pressing a length of solder against the joint
will feel like pressing a crayon against a hot griddle,
Capillary action will draw the molten solder into the joint.
You can get away with applying the solder to a single point,
and it will flow in and completely surround the joint,
if you want to feel like you're doing something,
you can run it all around the joint
(or as much of it as you can reach).
You'll know the joint is "full"
when you can see the solder just welling up
around the entire circumference of the joint.
Again, don't overdo it --
it's possible to keep piling the solder in,
but the excess will pool inside the pipe,
making a bump which will impede the water flow
(or, back in 50/50 solder days,
provide a nice timed-release lead source
for the building's inhabitants).
The last step is to wipe the joint.
With an old, old rag
(which you're going to throw away and never use again),
perhaps moistened slightly,
folded to several thicknesses
to protect your hand from this very hot pipe,
quickly wipe the excess solder and flux away.
Your goal is a bright, clean, shiny joint,
with clean copper on both sides
and a little band of silver-gray right at the joint,
with no big blobs of solder or streaks of flux.
You might imagine you can skip this step,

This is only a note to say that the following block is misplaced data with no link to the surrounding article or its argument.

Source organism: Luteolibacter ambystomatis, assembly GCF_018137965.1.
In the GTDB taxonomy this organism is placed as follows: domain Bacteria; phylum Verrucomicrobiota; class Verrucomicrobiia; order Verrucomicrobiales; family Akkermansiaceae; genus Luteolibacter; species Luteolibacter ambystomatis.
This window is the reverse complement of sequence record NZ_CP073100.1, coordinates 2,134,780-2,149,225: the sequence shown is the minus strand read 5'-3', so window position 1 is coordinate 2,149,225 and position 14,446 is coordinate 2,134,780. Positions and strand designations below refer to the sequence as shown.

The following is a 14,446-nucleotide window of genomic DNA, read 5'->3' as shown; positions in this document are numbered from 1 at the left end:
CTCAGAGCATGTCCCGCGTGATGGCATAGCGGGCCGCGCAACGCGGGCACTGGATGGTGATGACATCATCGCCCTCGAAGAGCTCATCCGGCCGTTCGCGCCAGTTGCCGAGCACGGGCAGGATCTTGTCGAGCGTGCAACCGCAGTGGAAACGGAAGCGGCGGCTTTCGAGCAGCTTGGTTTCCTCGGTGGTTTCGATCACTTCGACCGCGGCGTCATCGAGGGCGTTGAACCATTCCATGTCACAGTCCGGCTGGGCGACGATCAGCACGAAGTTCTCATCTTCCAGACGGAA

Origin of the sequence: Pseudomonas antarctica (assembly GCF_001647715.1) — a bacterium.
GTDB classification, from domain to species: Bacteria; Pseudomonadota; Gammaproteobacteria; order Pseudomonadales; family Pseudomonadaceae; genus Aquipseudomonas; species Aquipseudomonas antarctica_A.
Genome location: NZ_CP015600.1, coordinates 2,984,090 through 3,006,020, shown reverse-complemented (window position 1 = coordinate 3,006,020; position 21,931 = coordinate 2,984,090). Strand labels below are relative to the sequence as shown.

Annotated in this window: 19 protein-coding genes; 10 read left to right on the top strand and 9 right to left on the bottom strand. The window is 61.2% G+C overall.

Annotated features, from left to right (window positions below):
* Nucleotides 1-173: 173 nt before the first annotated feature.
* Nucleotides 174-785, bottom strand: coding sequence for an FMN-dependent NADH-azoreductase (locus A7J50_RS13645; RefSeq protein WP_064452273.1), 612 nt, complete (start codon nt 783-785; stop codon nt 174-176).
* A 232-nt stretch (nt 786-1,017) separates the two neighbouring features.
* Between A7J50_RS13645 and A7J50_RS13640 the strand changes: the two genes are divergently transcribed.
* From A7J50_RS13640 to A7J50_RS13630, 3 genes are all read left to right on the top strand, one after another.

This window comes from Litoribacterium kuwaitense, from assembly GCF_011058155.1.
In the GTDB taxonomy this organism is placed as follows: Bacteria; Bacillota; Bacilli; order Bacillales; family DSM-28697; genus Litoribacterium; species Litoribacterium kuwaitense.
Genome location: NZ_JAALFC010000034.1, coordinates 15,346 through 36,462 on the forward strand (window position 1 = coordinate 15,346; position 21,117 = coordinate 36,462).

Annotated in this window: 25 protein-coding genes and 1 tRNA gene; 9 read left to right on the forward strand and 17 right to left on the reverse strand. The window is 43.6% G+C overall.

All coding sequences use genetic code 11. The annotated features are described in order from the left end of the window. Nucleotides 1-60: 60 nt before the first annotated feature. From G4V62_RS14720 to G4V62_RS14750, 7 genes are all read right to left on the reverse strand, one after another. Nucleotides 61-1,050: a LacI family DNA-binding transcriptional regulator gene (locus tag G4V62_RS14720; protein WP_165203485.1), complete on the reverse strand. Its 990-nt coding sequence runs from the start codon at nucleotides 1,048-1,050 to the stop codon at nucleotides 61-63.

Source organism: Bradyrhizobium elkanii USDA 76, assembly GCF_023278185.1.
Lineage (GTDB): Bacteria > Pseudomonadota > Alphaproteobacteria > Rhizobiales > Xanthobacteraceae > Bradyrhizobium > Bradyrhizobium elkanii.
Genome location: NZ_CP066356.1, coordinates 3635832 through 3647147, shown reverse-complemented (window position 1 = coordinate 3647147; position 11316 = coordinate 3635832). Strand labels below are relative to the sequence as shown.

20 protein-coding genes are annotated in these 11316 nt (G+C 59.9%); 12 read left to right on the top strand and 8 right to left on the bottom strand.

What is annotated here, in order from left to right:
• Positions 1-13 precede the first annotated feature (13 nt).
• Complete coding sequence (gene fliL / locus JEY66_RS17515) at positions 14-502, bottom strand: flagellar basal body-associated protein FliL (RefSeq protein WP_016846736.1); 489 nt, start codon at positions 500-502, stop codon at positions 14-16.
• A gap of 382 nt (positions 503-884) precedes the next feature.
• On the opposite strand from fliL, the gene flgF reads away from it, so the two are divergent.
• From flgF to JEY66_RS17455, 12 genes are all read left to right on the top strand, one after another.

because an unwiped joint doesn't look too bad at first, either,
but a few weeks later,
the residual flux will have corroded the exterior of the pipe
and left ugly green streaks.
(Also the greasy flux residue will be impossible to paint,
if it matters.)
So do take the extra few seconds to wipe the joint clean.
If you're using a wet rag, it may cool the joint too quickly,
leaving a pebbly or blobby texture to the exposed solder.
If this happens, just play your torch briefly over the joint again
to remelt and smooth the solder.
(And yes, the appearance does matter; our mascot here is
"The Great Gonzo -- Plumbing Artist!".)
You'll want to make both joints on the same fitting
(or all three joints, if it's a tee)
because the heat you put into one joint
will be almost enough for the nearby ones.
If you've got several joints with short lengths of pipe between,
you'll want to do all of them at once.
But when you're done, and don't need any of that heat any more,
you can either wipe the whole joint with a very wet rag,
or spray water on it with a little spray bottle,
or if you're working with an isolated subassembly,
drop the whole thing in a bucket of water,
or hold it under a faucet.
It will make satisfying scorching and boiling sounds in any case,
and once cooled,
you won't burn yourself on it as you work on your next steps.
(Beware: the glassblower's lament applies!)
If you pay attention and follow these instructions,
you can get a good joint, every time.
With one exception,
I have never had a soldered copper pipe joint leak
after I turned the water on.
(The exception was
some two inch pipe in a forced hot water heating system,
which I simply couldn't get hot enough with the torch I was using.
After three unsuccessful attempts,
requiring tediously re-draining the system each time,
I walked over to the friendly neighborhood welding supply store,
and got an extra-large tip for the torch,
which made all the difference.)